By the early s industrial employment had declined to less than , Manufactured products include clothing, textiles, toys, plastics, electronics, and watches and clocks. However, these products are gradually being replaced by manufactures that require a more highly educated and skilled labor force to produce. Hong Kong is among the leading trading centers in the world, and shipping and trade continue to be important aspects of its economy.

The market is generally open and favorable to trade, and Hong Kong has been successful at balancing its imports and exports. Many of its exports are actually re-exports, products that are manufactured in other parts of China, or in Japan, Taiwan, the United States, or South Korea but distributed through Hong Kong.

These products include clothing, textiles, telecommunications and recording equipment, electrical machinery and appliances, and footwear. Imports consist largely of consumer goods, raw materials, transportation equipment, and foodstuffs. Extensive trade occurs with other regions of China. The unit of currency is the Hong Kong dollar 7. The terms of the Sino-British Joint Declaration of allow Hong Kong to continue issuing its own currency until the year Tourism is one of Hong Kong's most important service activities and it is the third largest source of foreign exchange earnings.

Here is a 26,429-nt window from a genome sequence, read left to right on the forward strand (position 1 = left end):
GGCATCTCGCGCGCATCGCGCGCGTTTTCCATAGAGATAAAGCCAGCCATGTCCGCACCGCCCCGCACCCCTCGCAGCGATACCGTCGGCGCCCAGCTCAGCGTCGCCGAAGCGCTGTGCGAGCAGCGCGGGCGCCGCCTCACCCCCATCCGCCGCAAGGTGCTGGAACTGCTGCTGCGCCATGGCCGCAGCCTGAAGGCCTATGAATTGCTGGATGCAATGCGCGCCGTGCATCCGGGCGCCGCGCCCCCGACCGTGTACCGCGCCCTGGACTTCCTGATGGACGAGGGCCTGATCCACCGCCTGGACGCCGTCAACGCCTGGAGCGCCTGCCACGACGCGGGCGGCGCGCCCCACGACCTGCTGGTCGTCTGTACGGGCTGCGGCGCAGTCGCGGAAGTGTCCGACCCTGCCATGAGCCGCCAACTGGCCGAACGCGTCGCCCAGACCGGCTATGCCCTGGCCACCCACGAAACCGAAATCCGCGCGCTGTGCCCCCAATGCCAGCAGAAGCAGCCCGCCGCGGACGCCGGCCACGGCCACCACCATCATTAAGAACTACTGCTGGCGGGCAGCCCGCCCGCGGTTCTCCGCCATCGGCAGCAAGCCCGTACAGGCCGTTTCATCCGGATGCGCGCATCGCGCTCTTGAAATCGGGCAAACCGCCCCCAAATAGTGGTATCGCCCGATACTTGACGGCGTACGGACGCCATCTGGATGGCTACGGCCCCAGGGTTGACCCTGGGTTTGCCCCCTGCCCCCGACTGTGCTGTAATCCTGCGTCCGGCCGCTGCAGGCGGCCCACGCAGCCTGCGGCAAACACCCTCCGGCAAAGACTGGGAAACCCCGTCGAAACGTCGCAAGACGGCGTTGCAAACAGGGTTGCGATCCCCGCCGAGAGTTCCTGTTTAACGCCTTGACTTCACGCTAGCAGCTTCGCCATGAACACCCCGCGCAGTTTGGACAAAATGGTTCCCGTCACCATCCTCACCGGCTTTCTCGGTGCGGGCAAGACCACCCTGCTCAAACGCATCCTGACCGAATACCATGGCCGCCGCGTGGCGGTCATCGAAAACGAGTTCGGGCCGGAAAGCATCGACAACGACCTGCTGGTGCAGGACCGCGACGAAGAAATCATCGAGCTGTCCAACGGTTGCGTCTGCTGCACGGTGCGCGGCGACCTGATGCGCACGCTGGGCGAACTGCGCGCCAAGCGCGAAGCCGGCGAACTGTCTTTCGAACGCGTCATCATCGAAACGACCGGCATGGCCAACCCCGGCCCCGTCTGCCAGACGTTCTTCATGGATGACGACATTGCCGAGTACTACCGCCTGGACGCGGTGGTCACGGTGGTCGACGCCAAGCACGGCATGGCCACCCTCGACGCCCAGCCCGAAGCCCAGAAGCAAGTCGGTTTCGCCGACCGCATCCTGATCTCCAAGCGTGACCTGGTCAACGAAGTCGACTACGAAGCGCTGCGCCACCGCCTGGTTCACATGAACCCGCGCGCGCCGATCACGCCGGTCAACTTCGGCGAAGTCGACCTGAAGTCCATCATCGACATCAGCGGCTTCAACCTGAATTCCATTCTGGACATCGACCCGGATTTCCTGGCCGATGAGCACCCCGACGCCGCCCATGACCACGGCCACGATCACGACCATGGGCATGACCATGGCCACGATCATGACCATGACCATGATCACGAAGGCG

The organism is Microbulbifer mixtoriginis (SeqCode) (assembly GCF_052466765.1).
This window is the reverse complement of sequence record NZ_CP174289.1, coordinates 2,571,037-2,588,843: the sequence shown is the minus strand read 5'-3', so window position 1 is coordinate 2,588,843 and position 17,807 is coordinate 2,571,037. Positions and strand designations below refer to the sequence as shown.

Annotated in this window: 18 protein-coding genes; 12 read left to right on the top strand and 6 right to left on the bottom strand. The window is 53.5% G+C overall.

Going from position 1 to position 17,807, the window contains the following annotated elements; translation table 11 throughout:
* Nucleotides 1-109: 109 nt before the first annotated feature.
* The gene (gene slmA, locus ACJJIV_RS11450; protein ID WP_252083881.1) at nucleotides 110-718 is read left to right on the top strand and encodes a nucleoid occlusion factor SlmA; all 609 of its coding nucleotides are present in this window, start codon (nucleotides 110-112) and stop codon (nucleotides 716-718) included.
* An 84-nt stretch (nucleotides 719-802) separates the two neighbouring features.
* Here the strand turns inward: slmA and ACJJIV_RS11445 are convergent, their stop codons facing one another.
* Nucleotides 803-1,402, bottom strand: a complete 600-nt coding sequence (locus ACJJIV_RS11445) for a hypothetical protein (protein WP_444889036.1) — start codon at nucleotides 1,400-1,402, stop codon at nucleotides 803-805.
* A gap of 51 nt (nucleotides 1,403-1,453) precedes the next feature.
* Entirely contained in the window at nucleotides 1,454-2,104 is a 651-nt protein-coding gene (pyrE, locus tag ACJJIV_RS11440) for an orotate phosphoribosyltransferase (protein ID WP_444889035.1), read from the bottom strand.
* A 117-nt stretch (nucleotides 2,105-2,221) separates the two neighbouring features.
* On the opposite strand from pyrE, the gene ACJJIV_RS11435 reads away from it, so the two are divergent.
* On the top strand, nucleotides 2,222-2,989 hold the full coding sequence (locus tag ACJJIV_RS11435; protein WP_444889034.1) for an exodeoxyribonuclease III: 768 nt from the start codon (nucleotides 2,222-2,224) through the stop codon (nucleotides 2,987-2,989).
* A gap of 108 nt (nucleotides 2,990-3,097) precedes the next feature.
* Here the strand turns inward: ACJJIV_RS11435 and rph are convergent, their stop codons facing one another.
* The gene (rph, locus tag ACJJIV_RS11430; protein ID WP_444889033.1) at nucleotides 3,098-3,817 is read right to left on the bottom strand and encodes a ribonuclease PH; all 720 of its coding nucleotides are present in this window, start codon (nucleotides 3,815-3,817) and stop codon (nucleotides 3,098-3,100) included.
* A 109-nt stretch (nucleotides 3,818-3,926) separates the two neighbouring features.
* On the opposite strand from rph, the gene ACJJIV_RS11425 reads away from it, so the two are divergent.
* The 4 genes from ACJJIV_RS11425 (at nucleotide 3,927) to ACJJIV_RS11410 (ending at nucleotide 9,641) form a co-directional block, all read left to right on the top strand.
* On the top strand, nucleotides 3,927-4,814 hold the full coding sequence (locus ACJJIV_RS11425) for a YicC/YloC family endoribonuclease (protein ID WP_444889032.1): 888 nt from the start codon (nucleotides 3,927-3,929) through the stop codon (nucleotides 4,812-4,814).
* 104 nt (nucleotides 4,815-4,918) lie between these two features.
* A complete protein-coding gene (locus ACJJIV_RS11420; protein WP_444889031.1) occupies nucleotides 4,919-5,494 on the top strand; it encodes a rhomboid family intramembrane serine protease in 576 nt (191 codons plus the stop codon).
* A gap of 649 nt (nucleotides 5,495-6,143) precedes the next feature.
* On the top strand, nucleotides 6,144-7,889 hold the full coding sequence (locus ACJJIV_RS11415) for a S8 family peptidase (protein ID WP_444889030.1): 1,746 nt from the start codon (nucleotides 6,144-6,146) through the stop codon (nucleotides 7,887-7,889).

Many European and North American tourists also visited. In addition to its excellent deepwater port and extensive maritime connections, Hong Kong has one of Asia's main airports, the Hong Kong International Airport. There is passenger and freight rail service to Guangzhou. The MTR serves nearly million passengers annually. A km mi long electric trolley line operates on Hong Kong Island, and ferries shuttle between the mainland, Hong Kong Island, and all other major outlying islands.

Prior to July 1, , Hong Kong was a British dependent territory. As such, a British-appointed governor, representing the British crown, headed the Hong Kong government and exercised authority over civil and military matters. The governor presided over a member Executive Council that advised him on all important matters.